And while it’s true that almost every group featured in the movie-- parents who ignore petition requests, skeptical teachers, school board members, administrators, even the broad category of people who identify as “public school advocates”-- gets their moment to look unduly awful and uncaring, union leaders are clearly held up as uber-villains, from the fake anti-kid quotes they speak to the comic-book-style lair that is their office headquarters (which, if you ask me, could have been lifted right out of Gotham City). This portrayal completely ignores the care with which union leaders, too, approach their work -- on behalf of not just their members, but the cause of public education more generally. It’s especially ironic to see such a characterization now, when there are more examples than ever of union leaders and members going beyond their regular work (creating safe and effective teaching and learning environments) to initiate groundbreaking collaborative initiatives that benefit students and communities.

So what’s really going on here?

In real life, there has yet to be a completed instance of parents pulling the Parent Trigger, a law that allows 51% of parents at a low-scoring school to vote to impose more or less the same turnaround options the government currently imposes on schools under No Child Left Behind. Despite being hailed as yet another silver bullet to fix ailing schools, these options -- which include closure, restart (turning a school over to a private operator), and turnaround (where the principal and at least half the staff are fired) -- have largely failed to benefit the schools in question. Because the problems these schools face owe more to severe underfunding, failed policies like NCLB, and the injurious poverty many kids experience outside of school than anything that’s going on within the building, shutting down or charter-izing the schools simply can’t fix what’s wrong.

Nevertheless, certain policies embedded within NCLB remain very attractive to the corporate interest groups that stand to profit as all schools are forced to increase the high-stakes testing required to rank and sort schools, others that profit as low-ranked schools are turned over to education management firms (EMOs), and to ideologues who believe that privately run schools are inherently better than public ones. Perhaps recognizing that these conversion policies will have more credibility if they’re requested by parents rather than government bureaucrats, for-profit education companies have funded and backed astroturf groups to manufacture local support for trigger petition drives in states like California. Meanwhile, parents in Parent Trigger sites like Adelanto, CA have reported feeling deceived throughout the process, and local school officials are still trying to sort through the legal and practical problems the trigger petition has caused. 

Yet despite the turmoil caused in local communities, these special interest groups have set their sights nationwide. And many of the same interests who have funded and backed the Parent Trigger in general are also backing this movie. Philip Anschutz, an oil billionaire turned media mogul known for supporting radical right-wing causes and union-busting, owns the company responsible for the film, Walden Media. He has also contributed to ALEC, the now-notorious corporate legislation mill, which pushes the Parent Trigger bill, among many other profit-driven education policies, in state legislatures across the country. (As a black woman, I find it especially troubling to see the same organization responsible for the Stand Your Ground laws that delayed justice for Trayvon Martin, pushing a "trigger" that is being aimed primarily at schools in poor black and brown communities. Likewise, it’s disturbing to see groups like Michelle Rhee’s “StudentsFirst” marketing the efforts of people who actively promote voter suppression as “empowerment”-- in the very communities where that suppression is occurring.)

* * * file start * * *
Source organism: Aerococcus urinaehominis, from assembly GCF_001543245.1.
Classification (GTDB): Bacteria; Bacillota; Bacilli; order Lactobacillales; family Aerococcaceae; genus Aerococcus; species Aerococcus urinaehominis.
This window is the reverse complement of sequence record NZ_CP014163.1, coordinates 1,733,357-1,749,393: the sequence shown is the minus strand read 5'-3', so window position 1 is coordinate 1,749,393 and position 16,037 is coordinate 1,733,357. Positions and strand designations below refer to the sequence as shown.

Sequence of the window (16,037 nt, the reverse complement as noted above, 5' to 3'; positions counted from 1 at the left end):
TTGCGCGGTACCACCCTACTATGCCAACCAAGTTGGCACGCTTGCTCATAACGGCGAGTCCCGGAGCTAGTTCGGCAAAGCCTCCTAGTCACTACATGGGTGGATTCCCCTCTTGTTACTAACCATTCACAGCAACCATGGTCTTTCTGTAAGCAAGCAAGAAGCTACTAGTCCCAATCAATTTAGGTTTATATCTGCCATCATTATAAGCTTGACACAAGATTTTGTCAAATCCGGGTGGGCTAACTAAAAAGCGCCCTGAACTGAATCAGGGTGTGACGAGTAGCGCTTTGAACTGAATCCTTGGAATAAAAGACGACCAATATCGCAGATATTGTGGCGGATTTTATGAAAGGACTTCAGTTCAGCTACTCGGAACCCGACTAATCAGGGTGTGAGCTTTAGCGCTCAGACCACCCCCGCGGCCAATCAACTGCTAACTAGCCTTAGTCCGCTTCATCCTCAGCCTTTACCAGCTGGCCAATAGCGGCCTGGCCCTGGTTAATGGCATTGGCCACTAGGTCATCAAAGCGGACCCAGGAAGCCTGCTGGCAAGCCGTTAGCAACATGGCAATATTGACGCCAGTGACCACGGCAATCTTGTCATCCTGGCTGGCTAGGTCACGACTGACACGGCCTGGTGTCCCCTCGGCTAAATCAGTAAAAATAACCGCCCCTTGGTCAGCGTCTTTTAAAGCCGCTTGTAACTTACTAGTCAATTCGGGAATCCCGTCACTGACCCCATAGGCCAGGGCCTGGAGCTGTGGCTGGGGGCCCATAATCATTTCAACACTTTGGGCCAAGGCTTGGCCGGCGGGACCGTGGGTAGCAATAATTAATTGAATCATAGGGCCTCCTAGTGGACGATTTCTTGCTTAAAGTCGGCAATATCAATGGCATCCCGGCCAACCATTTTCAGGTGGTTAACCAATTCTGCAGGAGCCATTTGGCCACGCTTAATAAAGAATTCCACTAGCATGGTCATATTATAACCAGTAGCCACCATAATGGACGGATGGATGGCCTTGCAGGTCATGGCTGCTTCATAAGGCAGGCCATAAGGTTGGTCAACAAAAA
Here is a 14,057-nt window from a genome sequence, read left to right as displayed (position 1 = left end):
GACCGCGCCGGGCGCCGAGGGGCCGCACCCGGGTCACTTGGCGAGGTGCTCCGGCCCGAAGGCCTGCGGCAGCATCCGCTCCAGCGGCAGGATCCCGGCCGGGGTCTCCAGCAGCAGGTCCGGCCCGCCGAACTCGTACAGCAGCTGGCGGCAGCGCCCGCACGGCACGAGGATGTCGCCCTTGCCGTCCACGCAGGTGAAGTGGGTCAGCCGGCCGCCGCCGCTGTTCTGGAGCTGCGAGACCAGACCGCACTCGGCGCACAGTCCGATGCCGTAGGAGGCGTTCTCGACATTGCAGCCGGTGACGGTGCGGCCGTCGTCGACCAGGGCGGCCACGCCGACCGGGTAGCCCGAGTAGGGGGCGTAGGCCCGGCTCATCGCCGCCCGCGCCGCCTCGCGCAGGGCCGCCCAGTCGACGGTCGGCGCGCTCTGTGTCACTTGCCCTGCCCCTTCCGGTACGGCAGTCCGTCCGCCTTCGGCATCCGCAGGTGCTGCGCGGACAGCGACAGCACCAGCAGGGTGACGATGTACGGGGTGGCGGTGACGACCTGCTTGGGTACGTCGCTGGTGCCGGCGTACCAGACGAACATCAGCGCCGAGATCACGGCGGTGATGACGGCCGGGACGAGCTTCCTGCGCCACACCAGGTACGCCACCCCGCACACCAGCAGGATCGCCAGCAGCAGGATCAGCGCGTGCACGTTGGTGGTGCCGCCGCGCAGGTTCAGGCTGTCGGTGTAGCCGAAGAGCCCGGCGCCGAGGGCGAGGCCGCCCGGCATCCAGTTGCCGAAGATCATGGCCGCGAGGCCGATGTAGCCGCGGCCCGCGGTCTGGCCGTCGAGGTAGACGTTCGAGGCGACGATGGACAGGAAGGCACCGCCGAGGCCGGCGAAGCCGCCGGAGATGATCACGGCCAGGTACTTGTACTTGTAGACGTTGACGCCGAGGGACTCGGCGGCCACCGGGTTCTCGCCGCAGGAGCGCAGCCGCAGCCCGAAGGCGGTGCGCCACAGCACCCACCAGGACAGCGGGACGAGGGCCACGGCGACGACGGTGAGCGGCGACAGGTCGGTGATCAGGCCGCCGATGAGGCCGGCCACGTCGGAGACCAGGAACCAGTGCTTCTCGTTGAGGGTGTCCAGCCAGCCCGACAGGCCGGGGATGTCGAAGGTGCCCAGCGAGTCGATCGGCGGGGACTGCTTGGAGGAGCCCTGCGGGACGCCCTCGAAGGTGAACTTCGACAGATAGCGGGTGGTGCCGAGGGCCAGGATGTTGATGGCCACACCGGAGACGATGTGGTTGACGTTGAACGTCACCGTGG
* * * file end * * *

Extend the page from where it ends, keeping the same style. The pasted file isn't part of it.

Notwithstanding its shady provenance, and the many things it gets wrong about how teachers and unions work, I actually see this film as an opportunity -- as long as the general public knows the truth about who’s behind this movie, and avoids the trap of using its untruths to wage war against each other. As someone who recognizes the value of inspiring people to act on behalf of public schools, and who shares the film’s sense of urgency embodied in the mothers fighting for a better school for their kids, I want as many people as possible to think about how to improve schools for all children. But we can’t let misleading portrayals divide the very people who will be responsible for carrying out that improvement-- the united teachers, parents, students and communities in public schools-- or deceive them into seeking easy solutions to challenging problems.

It will be easy for those who are less familiar with education policy issues to passively accept the movie’s messages, and for those who know more to angrily rail against them—as we’ve already started to see in the online conversation around the picture. But that conflict only serves the corporate interest groups who benefit when regular people are too distracted by each other to effectively resist their agenda and pursue our shared interests. Instead, I hope we’ll take this moment to engage each other in a real conversation about uniting, not just fighting, for public schools.